• Posted By NIAC
  • 4 Comments
  • Congress, Human Rights in Iran, Legislative Agenda, UN

NIAC Applauds Senate Call for Human Rights Monitor

NIAC applauds Senator Carl Levin (D-MI) and 23 other Senators who today called for the Obama Administration to work with the international community to establish an independent U.N. human rights monitor on Iran when the U.N. Human Rights Council convenes this March. The action taken by the Senators in support of greater international scrutiny of Iran’s human rights abuses comes just one day after thousands of Iranians defied threats from the Iranian government by taking to the streets in solidarity with the people of Egypt and Tunisia and expressing their own aspirations for democracy and rule of law.

The Senators endorsed this action in a letter to Secretary Clinton that was strongly supported by NIAC.

“The establishment of a U.N. human rights monitor is an important, overdue step to address the Iranian government’s abuses,” said Jamal Abdi, NIAC Policy Director. “Iran’s destiny can only be decided by the Iranian people, but as human rights violations continue in Iran, the international community must be loud and clear that universal rights must be respected.”

The Senate letter is critical of the Human Rights Council’s failure to take any concrete measures to address Iran’s human rights situation in the time that has followed Iran’s disputed June 2009 elections. The letter states, “Establishing an independent U.N. human rights monitor charged with monitoring and reporting on Iran’s human rights violations is an important effort to provide some protection for Iran’s human rights and democracy movement.”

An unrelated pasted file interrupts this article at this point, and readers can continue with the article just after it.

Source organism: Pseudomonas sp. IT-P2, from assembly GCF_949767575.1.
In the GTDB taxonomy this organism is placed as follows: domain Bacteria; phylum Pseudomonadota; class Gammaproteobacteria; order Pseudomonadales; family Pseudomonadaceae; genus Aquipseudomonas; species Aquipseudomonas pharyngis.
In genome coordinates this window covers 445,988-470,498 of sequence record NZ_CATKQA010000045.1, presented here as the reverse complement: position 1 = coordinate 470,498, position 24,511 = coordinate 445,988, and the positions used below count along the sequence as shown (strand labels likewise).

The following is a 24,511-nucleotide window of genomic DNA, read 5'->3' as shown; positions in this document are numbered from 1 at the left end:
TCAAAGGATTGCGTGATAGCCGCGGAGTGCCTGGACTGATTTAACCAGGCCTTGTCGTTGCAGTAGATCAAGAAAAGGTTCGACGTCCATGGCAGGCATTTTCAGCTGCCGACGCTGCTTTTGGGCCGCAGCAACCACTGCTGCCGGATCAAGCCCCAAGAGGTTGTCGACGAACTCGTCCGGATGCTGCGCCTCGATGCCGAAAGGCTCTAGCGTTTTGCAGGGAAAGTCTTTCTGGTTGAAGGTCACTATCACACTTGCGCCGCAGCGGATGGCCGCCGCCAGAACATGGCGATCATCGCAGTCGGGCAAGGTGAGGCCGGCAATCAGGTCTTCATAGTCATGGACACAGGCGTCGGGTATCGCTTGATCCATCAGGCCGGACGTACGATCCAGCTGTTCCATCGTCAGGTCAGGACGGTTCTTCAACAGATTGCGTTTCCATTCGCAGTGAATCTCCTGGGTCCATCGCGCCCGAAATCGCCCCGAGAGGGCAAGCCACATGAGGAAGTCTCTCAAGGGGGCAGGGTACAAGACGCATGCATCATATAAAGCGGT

NIAC has joined Iranian human rights defenders like Shirin Ebadi and international human rights organizations like Human Rights Watch in calling for the UN to establish an independent human rights monitor on Iran.

“The United Nations has appointed human rights monitors to address human rights crises in other countries, but not in Iran,” said Abdi. “The Iranian people deserve better.”

The following senators signed the letter to Secretary Clinton: Carl Levin (D-Mich.), Jeff Bingaman (D-N.M.), Patrick J. Leahy (D-Vt.), Kirsten E. Gillibrand (D-N.Y.), Joseph I. Lieberman (I-Conn.), Mark Begich (D-Alaska), Sheldon Whitehouse (D-R.I.), Al Franken (D-Minn.), Claire McCaskill (D-Mo.), Barbara Boxer (D-Calif.), Robert P. Casey, Jr. (D-Penn.), Richard J. Durbin (D-Ill.), Ron Wyden (D-Ore.), Frank R. Lautenberg (D-N.J.), Mark Udall (D-Colo.), Dianne Feinstein (D-Calif.), Amy Klobuchar (D-Minn.), Jeff Merkley (D-Ore.), Benjamin L. Cardin (D-Md.), Robert Menendez (D-N.J.), Richard Blumenthal (D-Conn.), Bill Nelson (D-Fla.), Debbie Stabenow (D-Mich.), and Tom Udall (D-N.M).